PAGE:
Guess what, you ARE Religious

When I was growing up in Baltimore, I had a lot of family most of whom were somewhat observant and one side of my dad‘s family that were ultra orthodox. In Jewish Baltimore, it is not uncommon to see black hatters walking down the street on Shabbat and see women with their heads covered, wearing long black skirts even on the hottest days of the summer.

In fact one section of Baltimore is so religious, that you can find orthodox men and women wearing full religious garb at the JCC gym. I’ve seen women wearing a long skirt while doing the elliptical and men running the treadmill wearing tallit Katan and a kippah.

To me, that was what religious people looked like. Sure, I went to synagogue once or twice a month, and most Fridays we had Shabbat dinner, but in no way did I consider myself religious.

Well things have changed quite a bit in the last 25 years. In 2013, The pew report was released that scared conservative Jews half to death, because it told a story that we already had heard whispered in conversations at kiddush and at Federation board meetings and in the halls of our synagogues. That, predominantly was the story of intermarriage and assimilation, but also of affiliation and engagement.

Only about 35% of all American Jews are affiliated with a synagogue. Of that number perhaps 10 to 15% belong to a conservative synagogue and breaking that down maybe 60 to 70% of those send their children to religious school. I can only imagine what minuscule percentage of children continue on after their bar and bat mitzvah.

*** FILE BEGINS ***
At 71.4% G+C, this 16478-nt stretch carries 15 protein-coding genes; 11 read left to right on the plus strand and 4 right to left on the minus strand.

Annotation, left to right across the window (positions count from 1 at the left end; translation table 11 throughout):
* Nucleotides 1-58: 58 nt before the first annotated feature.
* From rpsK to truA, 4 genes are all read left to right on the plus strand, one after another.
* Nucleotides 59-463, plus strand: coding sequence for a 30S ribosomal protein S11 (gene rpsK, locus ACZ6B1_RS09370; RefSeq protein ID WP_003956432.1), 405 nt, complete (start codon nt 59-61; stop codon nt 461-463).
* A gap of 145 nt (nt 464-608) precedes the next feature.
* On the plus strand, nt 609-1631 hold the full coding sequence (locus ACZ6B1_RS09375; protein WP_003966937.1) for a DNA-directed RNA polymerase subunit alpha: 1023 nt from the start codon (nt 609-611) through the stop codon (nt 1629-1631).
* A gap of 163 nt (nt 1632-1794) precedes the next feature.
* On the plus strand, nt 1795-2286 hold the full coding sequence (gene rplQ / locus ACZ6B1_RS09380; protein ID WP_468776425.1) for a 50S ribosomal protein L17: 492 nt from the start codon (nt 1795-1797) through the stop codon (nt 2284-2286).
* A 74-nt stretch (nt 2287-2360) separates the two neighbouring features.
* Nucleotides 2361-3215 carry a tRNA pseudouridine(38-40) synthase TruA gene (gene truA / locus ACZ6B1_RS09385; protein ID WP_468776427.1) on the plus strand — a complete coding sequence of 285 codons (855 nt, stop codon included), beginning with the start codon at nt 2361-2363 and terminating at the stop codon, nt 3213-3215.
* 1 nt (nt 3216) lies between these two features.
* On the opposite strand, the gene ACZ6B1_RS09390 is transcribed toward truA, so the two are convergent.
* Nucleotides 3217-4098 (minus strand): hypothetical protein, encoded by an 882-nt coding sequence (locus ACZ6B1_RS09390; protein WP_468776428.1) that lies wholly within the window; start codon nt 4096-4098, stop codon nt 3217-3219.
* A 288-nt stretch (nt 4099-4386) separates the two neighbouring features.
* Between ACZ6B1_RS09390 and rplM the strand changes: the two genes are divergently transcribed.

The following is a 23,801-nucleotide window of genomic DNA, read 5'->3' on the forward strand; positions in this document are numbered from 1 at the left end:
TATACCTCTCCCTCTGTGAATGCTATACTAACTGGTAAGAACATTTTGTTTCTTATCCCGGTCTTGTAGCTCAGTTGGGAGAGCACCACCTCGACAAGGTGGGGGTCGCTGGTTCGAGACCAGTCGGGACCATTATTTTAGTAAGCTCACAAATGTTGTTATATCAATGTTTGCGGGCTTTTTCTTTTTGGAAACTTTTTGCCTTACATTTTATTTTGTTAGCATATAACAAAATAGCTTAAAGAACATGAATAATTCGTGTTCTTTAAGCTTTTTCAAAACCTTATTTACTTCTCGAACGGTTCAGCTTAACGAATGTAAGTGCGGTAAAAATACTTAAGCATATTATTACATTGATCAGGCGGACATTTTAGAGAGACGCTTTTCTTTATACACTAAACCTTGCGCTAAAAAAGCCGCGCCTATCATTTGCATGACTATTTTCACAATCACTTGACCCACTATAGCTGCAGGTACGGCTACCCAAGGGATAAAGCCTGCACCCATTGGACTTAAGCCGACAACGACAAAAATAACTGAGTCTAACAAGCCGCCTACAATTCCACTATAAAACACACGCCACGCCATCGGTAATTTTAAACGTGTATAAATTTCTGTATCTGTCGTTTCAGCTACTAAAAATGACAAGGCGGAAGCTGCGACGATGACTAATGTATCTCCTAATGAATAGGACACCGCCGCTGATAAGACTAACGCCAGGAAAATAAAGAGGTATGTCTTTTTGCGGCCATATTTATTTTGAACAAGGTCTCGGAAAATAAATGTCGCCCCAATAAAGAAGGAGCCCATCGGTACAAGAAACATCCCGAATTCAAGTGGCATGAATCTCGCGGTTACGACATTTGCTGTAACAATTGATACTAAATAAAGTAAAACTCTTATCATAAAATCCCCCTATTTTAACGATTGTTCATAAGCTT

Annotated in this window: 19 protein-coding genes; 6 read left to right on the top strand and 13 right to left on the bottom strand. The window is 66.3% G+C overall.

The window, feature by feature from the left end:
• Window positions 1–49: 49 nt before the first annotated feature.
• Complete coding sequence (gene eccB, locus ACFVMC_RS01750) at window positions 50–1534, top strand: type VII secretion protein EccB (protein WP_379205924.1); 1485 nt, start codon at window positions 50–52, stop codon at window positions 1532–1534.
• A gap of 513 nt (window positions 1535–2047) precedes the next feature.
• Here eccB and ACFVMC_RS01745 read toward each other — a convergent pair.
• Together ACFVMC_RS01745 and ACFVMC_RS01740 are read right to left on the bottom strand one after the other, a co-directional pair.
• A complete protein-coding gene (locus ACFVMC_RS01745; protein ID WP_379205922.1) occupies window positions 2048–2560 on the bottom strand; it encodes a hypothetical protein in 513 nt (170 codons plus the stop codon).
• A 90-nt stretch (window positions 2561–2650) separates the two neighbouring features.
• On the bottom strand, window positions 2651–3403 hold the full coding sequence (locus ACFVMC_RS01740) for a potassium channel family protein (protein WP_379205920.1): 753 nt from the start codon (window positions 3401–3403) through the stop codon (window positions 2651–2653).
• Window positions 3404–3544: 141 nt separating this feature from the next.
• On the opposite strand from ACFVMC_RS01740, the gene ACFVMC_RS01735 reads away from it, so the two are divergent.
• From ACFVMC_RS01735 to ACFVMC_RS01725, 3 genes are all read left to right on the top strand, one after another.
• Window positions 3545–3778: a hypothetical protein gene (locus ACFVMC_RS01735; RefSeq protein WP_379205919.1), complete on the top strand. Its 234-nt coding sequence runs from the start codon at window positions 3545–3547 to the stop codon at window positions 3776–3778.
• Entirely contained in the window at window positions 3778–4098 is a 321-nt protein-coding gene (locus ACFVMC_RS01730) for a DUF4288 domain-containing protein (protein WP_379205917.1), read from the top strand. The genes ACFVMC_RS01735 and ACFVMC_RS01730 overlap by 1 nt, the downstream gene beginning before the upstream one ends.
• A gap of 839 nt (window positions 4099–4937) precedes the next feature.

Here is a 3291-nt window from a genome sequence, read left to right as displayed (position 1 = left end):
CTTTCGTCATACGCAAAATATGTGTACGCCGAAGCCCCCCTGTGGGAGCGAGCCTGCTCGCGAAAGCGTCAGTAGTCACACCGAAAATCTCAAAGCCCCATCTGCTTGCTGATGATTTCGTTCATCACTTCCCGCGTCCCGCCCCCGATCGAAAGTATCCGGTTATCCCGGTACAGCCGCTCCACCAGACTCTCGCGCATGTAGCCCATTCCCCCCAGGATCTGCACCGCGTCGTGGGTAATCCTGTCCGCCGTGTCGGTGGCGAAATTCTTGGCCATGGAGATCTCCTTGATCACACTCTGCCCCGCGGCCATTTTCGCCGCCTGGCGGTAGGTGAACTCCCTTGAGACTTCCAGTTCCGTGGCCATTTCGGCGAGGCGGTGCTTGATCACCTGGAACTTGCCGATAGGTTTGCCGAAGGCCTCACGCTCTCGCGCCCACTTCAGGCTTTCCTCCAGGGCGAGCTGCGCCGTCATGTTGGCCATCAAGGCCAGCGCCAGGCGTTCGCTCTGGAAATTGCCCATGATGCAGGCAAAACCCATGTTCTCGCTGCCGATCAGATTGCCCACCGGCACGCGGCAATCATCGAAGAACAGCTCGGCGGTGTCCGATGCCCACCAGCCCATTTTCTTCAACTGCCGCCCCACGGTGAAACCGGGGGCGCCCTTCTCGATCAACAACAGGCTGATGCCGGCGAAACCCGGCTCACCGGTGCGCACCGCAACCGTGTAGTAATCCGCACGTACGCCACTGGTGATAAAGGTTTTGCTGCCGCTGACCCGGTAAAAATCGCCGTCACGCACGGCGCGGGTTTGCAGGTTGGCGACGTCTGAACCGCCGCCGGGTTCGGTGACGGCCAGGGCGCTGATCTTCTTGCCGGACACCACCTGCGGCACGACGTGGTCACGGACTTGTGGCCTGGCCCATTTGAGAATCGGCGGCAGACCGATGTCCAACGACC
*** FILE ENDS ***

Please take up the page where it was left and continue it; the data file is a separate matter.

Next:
Recently I had the opportunity to speak with parents of the second graders at our religious school on a Sunday morning. The conversation was supposed to be about Jewish parenting, and that’s the way it got started. But, it quickly turned to the subject of engagement, participation and Jewish Role Modeling for our children.

One of the points that I tried making to those parents, was that, compared with the majority of American Jews, all of us sitting in that room were absolutely religious. How so? We send our children to religious school we bring our children to services we celebrate Jewish holidays and we have Shabbat dinners.

Compared with the majority of American Jews, that is religious behavior, or if you want to think of it differently, it’s traditional Jewish lifestyle. The point is we live in a community that is religiously engaged that thrives because our members continually choose to live Jewishly and every day we are redefining what it means to be religious.

I am enormously proud to call Beth El my religious community because there is a sense of pride and enthusiasm in all things Jewish. I am hopeful that if we can begin to look at our behavior as religious and see ourselves as religious Jews within our own modern context, we can continue to stretch ourselves to take on more aspects of Jewish life.

We can walk this road and see where it takes us, knowing that religious life is full of joy, adventure and serves as a journey towards greater understanding of our history and relationship with God.

One of our biggest moments of joy is coming next week. Megillah Madness!!!

It promises to be a “religious experience.”

Shabbat Shalom

Posted by Hazzan Asa Fradkin

Hazzan Asa Fradkin is the hazzan at Congregation Beth El in Bethesda, MD. He is a native of Baltimore.

1 comment

Suzanne R Glaser

That the one man, Adam, was responsible for all may be the reason we cringe when a Jew does something illegal/immoral and we say, “Shandeh.” And, when a Jew wins a Nobel prize, we are proud.

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